Sunday, November 13, 2011

Keep Government Out of Mind Reading... and Churches Too!!

CNN has a front page article by Paul Wolpe, an ethicist at Emory State University, who argues that new brain scanning software could one day be reliable enough for courts to order it used to read the thoughts of a criminal suspect, just as they currently order things like DNA testing.  He feels that this would be a bad thing, because it would eliminate the last bastion of privacy that people have left. He even suggests that this usurps God, who presumably is the only one who can read our thoughts.

This is ironic on several levels.  After railing about how nobody should be able to read our thoughts, he admits that most formulations of religion propose a God who can read our thoughts.  He is very worried that the government may some day get some pale imitation of this ability, but he forgets about God's self-appointed representatives on Earth.  I am speaking of those individuals and organizations that claim to speak for God and claim to worship God, but actually secretly believe themselves to be God -- religious fanatics and their extremist churches.  I am quite sure that they would want this technology even more than government.  If we ban government from ever using such devices, churches will certainly not want this restriction placed on them.  This would be the perfect tool to ferret out heresy, and to verify that the brainwashing they try to impose on their cult-like followers has actually taken hold.  Make no mistake.  This technology, if it is developed, will be used.  Churches would pay fortunes to have these things, and they have huge, ill-gotten fortunes to spend on it.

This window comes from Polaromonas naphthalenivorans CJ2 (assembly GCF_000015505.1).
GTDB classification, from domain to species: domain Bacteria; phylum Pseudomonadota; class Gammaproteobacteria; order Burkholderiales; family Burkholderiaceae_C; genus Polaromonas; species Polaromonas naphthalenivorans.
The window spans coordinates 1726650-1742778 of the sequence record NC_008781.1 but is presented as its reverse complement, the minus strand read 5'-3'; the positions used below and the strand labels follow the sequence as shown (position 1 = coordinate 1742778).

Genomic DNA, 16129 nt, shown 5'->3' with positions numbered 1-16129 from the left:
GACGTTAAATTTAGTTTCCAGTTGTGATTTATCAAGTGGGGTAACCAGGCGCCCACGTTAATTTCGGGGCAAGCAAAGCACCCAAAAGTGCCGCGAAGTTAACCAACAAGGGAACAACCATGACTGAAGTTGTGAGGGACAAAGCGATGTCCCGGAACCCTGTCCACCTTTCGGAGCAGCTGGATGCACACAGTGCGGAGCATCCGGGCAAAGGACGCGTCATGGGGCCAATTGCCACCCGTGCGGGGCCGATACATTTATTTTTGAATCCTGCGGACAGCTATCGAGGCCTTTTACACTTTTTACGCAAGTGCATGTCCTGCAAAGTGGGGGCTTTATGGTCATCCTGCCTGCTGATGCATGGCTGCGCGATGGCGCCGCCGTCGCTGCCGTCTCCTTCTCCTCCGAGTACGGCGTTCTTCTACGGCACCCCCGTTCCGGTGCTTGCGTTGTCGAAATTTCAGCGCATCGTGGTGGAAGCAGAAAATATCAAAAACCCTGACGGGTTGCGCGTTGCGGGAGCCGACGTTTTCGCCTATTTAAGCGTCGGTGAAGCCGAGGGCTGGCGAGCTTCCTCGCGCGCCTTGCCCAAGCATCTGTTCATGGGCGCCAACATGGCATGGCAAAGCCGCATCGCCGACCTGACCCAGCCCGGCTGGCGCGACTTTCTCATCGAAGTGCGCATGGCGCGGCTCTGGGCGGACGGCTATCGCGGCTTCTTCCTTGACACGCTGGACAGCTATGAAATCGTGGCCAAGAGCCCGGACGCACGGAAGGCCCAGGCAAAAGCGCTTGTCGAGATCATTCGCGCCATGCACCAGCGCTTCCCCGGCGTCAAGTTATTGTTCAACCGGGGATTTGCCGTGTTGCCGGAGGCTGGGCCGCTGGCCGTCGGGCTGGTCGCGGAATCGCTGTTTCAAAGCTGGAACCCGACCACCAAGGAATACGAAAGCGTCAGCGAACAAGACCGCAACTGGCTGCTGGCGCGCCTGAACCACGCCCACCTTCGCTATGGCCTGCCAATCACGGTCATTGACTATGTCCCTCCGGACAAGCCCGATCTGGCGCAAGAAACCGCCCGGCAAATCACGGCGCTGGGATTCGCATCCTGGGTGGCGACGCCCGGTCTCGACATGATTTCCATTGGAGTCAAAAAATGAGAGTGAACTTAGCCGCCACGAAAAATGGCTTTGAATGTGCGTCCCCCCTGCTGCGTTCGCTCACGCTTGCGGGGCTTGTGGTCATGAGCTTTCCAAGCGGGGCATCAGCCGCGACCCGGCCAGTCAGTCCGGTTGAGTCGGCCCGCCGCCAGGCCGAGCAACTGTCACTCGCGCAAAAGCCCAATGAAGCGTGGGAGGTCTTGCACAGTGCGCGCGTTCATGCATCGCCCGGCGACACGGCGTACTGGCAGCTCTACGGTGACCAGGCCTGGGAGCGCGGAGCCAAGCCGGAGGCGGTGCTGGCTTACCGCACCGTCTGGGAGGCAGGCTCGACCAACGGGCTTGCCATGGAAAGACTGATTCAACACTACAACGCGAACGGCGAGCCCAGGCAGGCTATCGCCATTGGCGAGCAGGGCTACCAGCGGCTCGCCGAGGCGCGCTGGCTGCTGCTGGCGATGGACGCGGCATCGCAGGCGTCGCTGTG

Of course, as with all Luddite arguments, which is the species of argument Wolpe is making, however well-intentioned he believes his exception to be, no such ban would work whatsoever.  We already have the CIA waterboarding people, and presidential candidates like Cain and Bachmann say that this is a wonderful thing.  The CIA will certainly use mind reading technologies, if they become available, no matter what the law says. So will lots of other people.  One imagines that criminal organizations, such as the mafia, or drug cartels will also use it extensively.  We might officially ban it from use by the "big, bad guv'ment", but there are plenty of other aspiring "bigger brothers" out there besides the government who would love to do what we are prohibiting the government from doing.  Even right now, many private firms use polygraphs and other computerized voice-stress test equipment on employees, despite the fact that these devices have no scientific validity and can be easily fooled.  The idea that they would stop out of pure concern for "ethics" is beyond absurd....which is BTW the problem with most Ivory Tower ethicists today.  They say things that are beyond absurd and expect the rest of us to take them seriously.

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